The Public Interest, Professionalism, and Pro Bono Publico

Osgoode Hall Law Journal, Vol. 46, p. 131, 2008

28 Pages Posted: 6 Aug 2008

See all articles by Lorne Sossin

Lorne Sossin

York University - Osgoode Hall Law School

Date Written: March 5, 2008

Abstract

There is a clear public interest benefit for lawyers to ensure access to the rule of law, especially on the part of the vulnerable. This article seeks to show that the seemingly simple relationship between the legal profession and the public interest is in fact more complicated than it looks. Pro bono may be viewed from two perspectives - that of the lawyer and that of the client. From the perspective of the lawyer, the important question is whether there is ethical motivation to engage in pro bono. If, however, the perspective of the client is paramount, then meeting the client's needs is the point of pro bono, irrespective of the lawyer's motivation. Our current approach to pro bono lacks coherence because we embrace both perspectives but seem unable to provide a satisfying account of the existing pro bono policies and programs under either view. Despite this complexity (or, perhaps, because of it) the public interest approach allows both lawyer and client perspectives to inform an understanding of pro bono publico. And, understood in a public interest paradigm, pro bono serves a vital and necessary role in the legal profession and the legal system.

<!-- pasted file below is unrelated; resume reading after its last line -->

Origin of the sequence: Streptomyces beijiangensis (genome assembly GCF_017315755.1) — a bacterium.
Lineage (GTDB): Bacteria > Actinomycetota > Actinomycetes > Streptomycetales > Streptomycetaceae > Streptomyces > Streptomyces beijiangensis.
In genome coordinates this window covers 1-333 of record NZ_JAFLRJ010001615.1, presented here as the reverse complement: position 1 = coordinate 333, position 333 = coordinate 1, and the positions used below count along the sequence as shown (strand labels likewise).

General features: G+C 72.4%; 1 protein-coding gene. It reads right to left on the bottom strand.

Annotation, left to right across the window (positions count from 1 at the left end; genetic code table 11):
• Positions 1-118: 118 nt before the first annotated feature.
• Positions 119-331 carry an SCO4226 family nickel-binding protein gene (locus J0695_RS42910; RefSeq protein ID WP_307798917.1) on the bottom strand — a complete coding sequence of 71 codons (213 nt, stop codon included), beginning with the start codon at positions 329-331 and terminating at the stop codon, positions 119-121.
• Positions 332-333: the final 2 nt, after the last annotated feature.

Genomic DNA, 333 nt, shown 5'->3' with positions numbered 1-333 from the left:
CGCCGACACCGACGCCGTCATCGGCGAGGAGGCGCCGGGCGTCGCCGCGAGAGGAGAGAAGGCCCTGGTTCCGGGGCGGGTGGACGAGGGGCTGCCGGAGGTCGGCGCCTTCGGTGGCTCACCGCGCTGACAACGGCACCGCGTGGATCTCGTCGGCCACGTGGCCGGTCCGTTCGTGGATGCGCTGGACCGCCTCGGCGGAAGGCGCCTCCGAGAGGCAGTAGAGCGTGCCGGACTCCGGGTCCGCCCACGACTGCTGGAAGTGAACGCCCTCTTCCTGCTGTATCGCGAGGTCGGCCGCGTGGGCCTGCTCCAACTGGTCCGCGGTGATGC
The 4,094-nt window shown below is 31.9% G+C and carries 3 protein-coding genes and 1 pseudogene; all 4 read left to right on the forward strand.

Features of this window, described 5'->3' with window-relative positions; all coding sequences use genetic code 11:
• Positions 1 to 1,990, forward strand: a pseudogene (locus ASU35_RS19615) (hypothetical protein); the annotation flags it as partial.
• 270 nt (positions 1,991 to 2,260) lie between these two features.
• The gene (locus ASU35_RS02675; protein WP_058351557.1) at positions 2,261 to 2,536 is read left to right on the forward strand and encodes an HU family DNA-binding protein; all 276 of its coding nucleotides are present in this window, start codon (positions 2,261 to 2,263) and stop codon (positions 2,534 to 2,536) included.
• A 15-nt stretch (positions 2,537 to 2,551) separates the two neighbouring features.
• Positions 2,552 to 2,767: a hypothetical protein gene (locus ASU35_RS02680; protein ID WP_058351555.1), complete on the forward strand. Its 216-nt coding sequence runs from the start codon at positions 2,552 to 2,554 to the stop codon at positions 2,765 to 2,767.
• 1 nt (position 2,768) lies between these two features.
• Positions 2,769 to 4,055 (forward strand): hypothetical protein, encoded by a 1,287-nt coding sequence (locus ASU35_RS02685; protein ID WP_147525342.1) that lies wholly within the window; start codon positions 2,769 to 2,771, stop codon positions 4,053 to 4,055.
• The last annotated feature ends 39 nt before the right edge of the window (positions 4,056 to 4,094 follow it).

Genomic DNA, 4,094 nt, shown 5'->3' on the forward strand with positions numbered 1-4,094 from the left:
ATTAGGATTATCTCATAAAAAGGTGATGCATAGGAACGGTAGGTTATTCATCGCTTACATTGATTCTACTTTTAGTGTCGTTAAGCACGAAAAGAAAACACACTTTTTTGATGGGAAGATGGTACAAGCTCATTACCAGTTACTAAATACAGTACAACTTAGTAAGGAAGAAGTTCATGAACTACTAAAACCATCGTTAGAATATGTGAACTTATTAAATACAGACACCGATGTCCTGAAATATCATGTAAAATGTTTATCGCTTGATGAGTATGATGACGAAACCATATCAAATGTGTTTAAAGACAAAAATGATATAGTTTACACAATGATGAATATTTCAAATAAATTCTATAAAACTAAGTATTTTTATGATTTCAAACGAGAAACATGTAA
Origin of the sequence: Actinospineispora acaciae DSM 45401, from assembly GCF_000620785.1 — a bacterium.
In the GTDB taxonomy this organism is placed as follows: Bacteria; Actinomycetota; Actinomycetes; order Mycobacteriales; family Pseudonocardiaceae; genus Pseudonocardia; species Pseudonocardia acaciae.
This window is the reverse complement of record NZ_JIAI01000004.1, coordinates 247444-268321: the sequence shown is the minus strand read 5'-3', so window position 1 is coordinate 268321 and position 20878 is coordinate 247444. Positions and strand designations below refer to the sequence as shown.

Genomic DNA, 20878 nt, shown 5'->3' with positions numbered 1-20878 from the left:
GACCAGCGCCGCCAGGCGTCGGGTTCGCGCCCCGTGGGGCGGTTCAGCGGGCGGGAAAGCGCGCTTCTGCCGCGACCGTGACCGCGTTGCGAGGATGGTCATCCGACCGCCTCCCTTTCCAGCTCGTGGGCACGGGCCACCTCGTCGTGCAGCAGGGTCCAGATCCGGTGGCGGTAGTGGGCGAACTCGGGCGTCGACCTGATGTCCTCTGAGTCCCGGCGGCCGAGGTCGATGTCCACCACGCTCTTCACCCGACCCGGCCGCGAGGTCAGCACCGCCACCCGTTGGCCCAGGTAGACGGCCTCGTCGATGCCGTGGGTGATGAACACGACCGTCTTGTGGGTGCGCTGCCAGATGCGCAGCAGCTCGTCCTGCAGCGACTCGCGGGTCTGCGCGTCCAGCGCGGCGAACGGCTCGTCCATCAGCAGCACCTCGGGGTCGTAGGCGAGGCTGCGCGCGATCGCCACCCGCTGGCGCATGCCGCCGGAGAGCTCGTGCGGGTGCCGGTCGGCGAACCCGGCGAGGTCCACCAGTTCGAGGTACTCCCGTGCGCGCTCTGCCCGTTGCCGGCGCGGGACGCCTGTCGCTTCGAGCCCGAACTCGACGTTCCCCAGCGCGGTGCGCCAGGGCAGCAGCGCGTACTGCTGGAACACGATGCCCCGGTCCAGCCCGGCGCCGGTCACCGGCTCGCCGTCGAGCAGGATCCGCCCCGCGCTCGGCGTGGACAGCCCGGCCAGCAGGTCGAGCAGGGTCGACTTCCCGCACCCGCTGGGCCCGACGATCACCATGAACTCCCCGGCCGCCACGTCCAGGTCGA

Suggested Citation

Sossin, Lorne, The Public Interest, Professionalism, and Pro Bono Publico (March 5, 2008). Osgoode Hall Law Journal, Vol. 46, p. 131, 2008, Available at SSRN: https://ssrn.com/abstract=1205162

Lorne Sossin (Contact Author)

York University - Osgoode Hall Law School ( email )

4700 Keele Street
Toronto, Ontario M3J 1P3
Canada

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